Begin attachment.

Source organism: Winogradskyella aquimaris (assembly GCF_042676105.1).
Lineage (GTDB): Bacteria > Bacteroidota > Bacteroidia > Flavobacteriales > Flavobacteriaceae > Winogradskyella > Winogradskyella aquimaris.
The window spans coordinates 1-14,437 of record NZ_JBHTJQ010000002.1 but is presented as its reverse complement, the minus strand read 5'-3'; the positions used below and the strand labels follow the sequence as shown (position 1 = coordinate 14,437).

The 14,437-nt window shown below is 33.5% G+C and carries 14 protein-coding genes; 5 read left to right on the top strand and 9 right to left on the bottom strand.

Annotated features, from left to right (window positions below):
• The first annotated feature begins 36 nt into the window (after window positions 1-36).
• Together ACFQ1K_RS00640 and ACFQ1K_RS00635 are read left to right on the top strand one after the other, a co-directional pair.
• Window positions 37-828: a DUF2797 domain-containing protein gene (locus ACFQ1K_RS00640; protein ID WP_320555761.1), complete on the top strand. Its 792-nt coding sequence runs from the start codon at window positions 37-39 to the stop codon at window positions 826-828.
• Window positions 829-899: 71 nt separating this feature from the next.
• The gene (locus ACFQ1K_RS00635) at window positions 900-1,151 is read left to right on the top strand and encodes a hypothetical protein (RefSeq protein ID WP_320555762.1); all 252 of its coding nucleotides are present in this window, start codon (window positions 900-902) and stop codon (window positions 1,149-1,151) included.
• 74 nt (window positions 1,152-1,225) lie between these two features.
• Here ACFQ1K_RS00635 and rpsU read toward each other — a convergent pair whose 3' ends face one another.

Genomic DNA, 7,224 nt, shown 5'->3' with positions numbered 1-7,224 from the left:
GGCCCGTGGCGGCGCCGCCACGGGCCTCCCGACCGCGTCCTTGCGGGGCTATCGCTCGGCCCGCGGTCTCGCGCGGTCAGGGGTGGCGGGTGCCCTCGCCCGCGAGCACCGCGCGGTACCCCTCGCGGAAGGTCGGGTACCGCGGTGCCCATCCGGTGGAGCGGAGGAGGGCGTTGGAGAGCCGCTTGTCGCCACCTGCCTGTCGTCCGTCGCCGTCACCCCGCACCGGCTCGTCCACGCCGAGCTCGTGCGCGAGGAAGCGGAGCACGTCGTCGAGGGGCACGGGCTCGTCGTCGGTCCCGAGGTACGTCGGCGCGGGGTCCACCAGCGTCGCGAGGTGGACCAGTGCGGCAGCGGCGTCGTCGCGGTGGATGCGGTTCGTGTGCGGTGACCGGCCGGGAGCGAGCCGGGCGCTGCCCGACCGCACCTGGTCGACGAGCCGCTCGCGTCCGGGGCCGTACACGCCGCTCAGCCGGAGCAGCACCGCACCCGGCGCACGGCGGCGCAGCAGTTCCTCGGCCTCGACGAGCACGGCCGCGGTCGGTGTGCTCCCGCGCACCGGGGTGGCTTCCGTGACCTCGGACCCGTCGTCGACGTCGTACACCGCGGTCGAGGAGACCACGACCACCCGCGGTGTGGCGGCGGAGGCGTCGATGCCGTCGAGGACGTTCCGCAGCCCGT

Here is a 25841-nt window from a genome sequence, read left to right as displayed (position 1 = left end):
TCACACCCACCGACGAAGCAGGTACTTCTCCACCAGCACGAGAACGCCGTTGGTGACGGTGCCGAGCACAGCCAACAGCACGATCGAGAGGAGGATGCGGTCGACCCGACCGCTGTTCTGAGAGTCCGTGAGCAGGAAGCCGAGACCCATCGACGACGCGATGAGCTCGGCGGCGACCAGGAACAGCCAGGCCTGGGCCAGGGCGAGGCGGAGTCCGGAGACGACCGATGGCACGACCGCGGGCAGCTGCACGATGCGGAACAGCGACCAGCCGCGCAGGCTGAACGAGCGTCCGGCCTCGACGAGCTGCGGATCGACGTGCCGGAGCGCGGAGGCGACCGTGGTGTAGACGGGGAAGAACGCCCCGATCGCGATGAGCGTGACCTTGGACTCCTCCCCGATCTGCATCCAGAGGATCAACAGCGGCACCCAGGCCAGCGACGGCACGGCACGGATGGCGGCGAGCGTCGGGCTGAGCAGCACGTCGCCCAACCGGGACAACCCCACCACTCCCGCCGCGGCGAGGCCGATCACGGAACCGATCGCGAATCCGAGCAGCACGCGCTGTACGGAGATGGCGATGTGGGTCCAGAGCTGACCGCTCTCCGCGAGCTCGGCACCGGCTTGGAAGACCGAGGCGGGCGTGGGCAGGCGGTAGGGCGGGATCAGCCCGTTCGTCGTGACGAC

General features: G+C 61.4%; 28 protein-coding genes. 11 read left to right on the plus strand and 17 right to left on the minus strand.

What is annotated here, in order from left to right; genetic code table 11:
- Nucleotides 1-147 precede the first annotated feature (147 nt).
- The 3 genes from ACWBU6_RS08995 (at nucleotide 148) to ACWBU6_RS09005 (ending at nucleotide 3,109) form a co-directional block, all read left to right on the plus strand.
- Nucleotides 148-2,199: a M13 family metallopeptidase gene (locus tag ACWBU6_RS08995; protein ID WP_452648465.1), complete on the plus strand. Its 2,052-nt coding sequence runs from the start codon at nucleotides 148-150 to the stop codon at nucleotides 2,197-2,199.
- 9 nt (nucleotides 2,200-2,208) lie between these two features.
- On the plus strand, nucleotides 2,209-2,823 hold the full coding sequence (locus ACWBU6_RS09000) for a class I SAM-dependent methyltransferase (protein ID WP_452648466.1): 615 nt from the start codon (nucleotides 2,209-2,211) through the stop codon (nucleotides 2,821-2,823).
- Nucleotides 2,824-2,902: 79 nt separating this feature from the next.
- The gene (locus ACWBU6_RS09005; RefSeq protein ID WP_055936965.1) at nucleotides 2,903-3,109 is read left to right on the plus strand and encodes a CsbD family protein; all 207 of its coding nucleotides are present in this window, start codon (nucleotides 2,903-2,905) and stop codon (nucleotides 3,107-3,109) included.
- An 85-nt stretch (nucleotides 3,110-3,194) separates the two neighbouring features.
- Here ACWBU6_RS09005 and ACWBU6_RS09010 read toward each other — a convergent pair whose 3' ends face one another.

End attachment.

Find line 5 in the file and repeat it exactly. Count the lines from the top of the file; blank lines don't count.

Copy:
Annotated features, from left to right (window positions below):